(2) The party having the subpoena issued must take reasonable steps to keep the witness informed of adjournments of the scheduled trial or hearing.
(3) If the served witness notifies the party that it is impossible for the witness to be present in court as directed, the party must either excuse the witness from attendance at that time or notify the witness that a special hearing may be held to adjudicate the issue.
(D) Form of Subpoena. A subpoena must:
(1) be entitled in the name of the People of the State of Michigan;
(2) be imprinted with the seal of the Supreme Court of Michigan;
(3) have typed or printed on it the name of the court in which the matter is pending;
(4) state the place where the trial or hearing is scheduled;
(5) state the title of the action in which the person is expected to testify;
(6) state the file designation assigned by the court; and
(7) state that failure to obey the commands of the subpoena or reasonable directions of the signer as to time and place to appear may subject the person to whom it is directed to penalties for contempt of court.
The state court administrator shall develop and approve a subpoena form for statewide use.
(E) Refusal of Witness to Attend or to Testify; Contempt.
(1) If a person fails to comply with a subpoena served in accordance with this rule or with a notice under subrule (C)(2), the failure may be considered a contempt of court by the court in which the action is pending.
(2) If a person refuses to be sworn or to testify regarding a matter not privileged after being ordered to do so by the court, the refusal may be considered a contempt of court.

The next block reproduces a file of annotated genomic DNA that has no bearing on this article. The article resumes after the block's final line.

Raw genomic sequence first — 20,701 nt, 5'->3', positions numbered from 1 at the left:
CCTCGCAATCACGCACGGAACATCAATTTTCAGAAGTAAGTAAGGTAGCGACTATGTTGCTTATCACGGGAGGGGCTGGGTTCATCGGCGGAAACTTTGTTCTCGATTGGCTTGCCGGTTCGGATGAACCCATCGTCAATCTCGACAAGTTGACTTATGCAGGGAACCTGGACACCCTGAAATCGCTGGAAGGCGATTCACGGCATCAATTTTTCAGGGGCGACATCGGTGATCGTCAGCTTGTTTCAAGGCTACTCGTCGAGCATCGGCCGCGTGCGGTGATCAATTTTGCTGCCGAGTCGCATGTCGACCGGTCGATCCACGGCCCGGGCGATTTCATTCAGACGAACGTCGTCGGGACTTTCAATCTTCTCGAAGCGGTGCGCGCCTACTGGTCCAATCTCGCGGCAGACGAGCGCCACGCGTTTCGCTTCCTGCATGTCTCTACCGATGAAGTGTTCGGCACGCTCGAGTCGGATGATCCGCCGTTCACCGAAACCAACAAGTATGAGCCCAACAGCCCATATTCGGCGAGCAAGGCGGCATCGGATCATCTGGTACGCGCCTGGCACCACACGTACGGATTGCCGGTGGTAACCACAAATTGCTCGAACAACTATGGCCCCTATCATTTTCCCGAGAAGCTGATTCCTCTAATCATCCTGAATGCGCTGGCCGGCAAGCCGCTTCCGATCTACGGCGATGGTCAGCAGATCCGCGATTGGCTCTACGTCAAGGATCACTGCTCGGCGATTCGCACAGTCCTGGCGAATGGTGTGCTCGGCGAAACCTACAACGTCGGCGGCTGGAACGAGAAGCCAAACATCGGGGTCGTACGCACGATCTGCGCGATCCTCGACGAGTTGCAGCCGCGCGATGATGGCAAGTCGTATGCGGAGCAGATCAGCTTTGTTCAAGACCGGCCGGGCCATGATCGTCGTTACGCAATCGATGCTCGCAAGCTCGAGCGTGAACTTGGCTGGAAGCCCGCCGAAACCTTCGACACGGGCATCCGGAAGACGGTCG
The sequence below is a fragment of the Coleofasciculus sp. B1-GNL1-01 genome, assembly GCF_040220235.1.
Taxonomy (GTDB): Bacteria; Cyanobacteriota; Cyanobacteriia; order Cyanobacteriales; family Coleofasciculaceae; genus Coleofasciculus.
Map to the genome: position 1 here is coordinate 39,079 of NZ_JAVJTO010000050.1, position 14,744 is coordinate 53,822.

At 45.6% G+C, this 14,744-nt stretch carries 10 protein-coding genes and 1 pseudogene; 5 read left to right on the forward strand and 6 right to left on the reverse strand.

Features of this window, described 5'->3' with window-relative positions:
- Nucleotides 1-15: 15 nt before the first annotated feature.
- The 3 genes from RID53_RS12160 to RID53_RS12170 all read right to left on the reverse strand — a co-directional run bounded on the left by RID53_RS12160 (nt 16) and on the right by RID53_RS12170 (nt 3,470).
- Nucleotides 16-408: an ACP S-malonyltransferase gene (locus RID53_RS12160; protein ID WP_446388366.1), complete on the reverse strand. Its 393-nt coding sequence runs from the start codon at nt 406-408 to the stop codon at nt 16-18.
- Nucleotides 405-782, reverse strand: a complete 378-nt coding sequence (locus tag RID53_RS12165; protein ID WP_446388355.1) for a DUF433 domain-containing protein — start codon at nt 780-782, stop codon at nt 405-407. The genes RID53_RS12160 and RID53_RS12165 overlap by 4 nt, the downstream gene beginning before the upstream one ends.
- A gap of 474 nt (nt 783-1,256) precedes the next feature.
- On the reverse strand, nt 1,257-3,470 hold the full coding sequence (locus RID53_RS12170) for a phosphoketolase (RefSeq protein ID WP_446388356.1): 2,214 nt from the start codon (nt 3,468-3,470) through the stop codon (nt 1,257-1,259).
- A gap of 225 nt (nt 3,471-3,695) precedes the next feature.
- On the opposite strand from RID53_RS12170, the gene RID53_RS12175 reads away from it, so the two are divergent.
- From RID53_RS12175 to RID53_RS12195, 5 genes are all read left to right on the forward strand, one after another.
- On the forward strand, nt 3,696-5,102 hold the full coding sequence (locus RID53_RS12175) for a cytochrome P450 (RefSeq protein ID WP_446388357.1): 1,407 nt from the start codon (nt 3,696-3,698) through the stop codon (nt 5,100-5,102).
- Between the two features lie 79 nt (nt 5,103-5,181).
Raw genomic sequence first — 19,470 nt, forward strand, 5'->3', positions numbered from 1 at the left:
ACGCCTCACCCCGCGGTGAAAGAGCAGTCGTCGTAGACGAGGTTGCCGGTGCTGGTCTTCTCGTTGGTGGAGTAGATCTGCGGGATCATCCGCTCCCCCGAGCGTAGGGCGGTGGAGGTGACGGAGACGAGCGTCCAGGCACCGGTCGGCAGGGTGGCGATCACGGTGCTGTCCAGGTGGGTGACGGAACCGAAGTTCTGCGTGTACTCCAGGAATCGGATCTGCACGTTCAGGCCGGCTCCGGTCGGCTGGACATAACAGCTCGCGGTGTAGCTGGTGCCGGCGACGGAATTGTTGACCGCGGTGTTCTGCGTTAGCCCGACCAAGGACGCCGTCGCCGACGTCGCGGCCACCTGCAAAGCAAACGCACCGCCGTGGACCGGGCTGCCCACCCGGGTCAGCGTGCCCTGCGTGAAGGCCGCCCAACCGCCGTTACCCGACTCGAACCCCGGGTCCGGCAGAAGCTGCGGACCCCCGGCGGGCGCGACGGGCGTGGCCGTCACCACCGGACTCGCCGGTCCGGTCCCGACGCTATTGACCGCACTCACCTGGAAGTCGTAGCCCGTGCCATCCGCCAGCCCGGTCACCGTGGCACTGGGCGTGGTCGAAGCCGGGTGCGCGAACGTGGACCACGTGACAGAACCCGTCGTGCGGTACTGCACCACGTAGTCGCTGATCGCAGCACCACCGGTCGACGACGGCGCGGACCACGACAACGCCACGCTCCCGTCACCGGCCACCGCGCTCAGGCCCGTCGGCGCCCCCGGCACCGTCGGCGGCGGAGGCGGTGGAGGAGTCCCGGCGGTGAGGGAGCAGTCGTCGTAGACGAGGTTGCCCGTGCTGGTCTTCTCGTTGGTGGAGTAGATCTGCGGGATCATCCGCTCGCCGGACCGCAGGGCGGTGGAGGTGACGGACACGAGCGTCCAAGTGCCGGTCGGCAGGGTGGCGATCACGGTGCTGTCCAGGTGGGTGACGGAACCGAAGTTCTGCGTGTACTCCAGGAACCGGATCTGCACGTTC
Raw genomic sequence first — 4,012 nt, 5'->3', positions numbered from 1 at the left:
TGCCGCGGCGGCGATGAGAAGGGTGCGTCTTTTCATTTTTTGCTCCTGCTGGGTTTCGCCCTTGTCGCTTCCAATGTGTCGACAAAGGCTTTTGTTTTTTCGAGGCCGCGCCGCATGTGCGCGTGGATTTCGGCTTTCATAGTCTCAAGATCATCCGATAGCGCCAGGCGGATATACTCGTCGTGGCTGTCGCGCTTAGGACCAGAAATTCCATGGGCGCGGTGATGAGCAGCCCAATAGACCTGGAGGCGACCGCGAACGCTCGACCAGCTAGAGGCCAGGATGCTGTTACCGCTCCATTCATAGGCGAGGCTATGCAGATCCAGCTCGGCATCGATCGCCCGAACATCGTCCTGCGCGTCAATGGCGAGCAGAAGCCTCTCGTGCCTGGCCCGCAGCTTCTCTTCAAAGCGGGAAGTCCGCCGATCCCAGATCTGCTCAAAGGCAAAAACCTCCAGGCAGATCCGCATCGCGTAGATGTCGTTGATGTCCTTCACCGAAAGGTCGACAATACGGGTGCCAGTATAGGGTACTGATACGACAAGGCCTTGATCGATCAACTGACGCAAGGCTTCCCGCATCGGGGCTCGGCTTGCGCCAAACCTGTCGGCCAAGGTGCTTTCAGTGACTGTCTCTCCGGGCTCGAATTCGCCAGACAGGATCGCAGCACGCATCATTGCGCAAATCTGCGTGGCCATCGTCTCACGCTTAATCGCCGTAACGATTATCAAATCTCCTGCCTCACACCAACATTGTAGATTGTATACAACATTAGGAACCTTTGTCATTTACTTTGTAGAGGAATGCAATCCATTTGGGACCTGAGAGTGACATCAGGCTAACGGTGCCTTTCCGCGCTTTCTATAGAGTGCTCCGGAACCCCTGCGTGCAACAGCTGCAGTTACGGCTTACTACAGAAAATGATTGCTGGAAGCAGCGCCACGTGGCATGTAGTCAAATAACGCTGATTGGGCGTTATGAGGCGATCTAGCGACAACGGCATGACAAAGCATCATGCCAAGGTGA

(F) Failure of Party to Attend. If a party or an officer, director, or managing agent of a party fails to attend or produce documents or other tangible evidence pursuant to a subpoena or an order to attend, the court may:
(1) stay further proceedings until the order is obeyed;
(2) tax costs to the other party or parties to the action;
(3) strike all or a part of the pleadings of that party;
(4) refuse to allow that party to support or oppose designated claims and defenses;
(5) dismiss the action or any part of it; or
(6) enter judgment by default against that party.
(G) Service of Subpoena and Order to Attend; Fees.
(1) A subpoena may be served anywhere in Michigan in the manner provided by MCR 2.105. The fee for attendance and mileage provided by law must be tendered to the person on whom the subpoena is served at the time of service. Tender must be made in cash, by money order, by cashier's check, or by a check drawn on the account of an attorney of record in the action or the attorney's authorized agent.